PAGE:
Health CommitteeWritten evidence from the British Association for Adoption and Fostering (ETWP 74)

1. This response is being submitted on behalf of the BAAF Health Group, which is also a special interest group of the Royal College of Paediatrics and Child Health (RCPCH). The Health Group was formed to support health professionals working with children in the care system, through training, the provision of practice guidance and lobbying to promote the health of these children. With over 500 members UK-wide, an elected Health Group Advisory Committee with representation from community paediatricians working as medical advisers for looked after children and adoption panels, specialist nurses for looked after children, psychologists and psychiatrists, the Health Group has considerable expertise and a wide sphere of influence. Our area of concern is the particularly vulnerable group comprised of looked after and adopted children and young people.

2. We are submitting this response with regard to the roles of doctors and nurse providing services for looked after children, including those with a plan for adoption. Doctors provide three distinct roles which are described in detail in the attached document Model job descriptions and competencies for medical advisers in adoption and fostering. In summary these are:

The designated doctor who provides a strategic role, advising health trusts and commissioners, and overseeing services.

The named doctor who provides direct service delivery and assists in strategic planning.

The medical adviser for adoption who assists adoption agencies and advises the adoption panel.

3. Although the model job descriptions and competencies document published by BAAF did not address the roles of specialist nurses for looked after children, their contribution is equally significant and all of our comments apply equally to their posts.

4. Our members tell us that paediatric colleagues, trusts and commissioners have a poor understanding of the complexity of health needs of looked after children, and the health services required to meet these needs. Yet these children are amongst the most vulnerable in society, as evidenced by the well known poor outcomes of low educational achievement, high teenage pregnancy rates, and higher rates of mental health burden, and over representation amongst prison populations.

5. Our members also tell us that these services are often inadequately resourced relative to the needs of this population. Furthermore, this vulnerable group requires specialised services which do not fit well with the prevalent outpatient model of service delivery.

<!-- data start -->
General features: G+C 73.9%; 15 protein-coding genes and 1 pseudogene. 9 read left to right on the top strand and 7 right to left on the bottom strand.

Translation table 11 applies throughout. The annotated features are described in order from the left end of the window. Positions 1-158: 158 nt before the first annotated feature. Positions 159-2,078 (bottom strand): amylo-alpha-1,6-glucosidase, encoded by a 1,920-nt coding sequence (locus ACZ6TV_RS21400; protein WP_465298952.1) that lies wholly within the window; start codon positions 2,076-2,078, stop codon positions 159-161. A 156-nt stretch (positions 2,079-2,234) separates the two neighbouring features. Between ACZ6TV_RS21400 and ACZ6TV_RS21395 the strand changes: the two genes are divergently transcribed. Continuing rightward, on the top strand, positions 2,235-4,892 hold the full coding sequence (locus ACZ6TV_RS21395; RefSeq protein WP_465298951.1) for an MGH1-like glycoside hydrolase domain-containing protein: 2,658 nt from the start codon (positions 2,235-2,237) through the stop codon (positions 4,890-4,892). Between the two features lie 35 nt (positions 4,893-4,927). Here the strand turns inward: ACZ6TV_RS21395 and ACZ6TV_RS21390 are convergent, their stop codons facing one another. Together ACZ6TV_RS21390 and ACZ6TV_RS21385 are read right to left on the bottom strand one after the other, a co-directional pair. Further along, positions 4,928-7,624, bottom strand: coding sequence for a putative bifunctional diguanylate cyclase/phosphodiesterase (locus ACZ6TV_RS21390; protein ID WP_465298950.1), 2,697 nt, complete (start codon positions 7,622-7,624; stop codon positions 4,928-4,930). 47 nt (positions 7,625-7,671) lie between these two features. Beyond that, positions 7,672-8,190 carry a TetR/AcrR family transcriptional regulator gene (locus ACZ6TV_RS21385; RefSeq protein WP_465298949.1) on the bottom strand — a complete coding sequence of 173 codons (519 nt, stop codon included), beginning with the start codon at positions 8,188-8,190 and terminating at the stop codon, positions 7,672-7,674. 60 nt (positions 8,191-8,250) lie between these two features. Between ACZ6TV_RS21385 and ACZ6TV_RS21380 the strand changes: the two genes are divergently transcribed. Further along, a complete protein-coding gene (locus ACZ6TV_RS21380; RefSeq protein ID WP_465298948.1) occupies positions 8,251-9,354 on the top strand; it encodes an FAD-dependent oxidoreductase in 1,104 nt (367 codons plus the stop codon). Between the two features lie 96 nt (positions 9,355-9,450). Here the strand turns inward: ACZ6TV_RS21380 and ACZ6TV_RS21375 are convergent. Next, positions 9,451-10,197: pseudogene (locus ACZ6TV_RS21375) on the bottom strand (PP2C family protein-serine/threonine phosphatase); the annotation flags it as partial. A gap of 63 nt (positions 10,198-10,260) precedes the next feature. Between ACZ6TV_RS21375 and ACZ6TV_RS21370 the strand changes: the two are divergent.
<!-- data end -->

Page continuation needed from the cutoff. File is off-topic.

6. Health professionals providing services for these children have often received no training specific to their role. It is only recently that the Royal College of Paediatrics and Child Health (RCPCH) has included any specific training requirements for adoption and fostering in their syllabus for Higher Specialist Training. Most paediatricians appointed to these roles have had no specialised training prior to undertaking this work and are expected to “learn on the job”. Historically BAAF has been the sole provider of health training for this work, through national conferences and organising and supporting regional health groups which provide medical advisers with training and peer support.

7. Workforce surveys by BAAF have revealed that many experienced medical advisers and specialist nurses are approaching retirement age and there is a lack of trained medical advisers and specialist nurses to continue this work. BAAF has been in dialogue with the RCPCH to address this through training, and has also contributed to the Intercollegiate Competencies for health professionals in adoption and fostering which should be published soon.

8. It is critical that the specialised nature of this work is understood, so that sufficient emphasis is given to recruiting, training and supporting the continuing education of medical advisers for looked after children.

December 2011

Prepared 22nd May 2012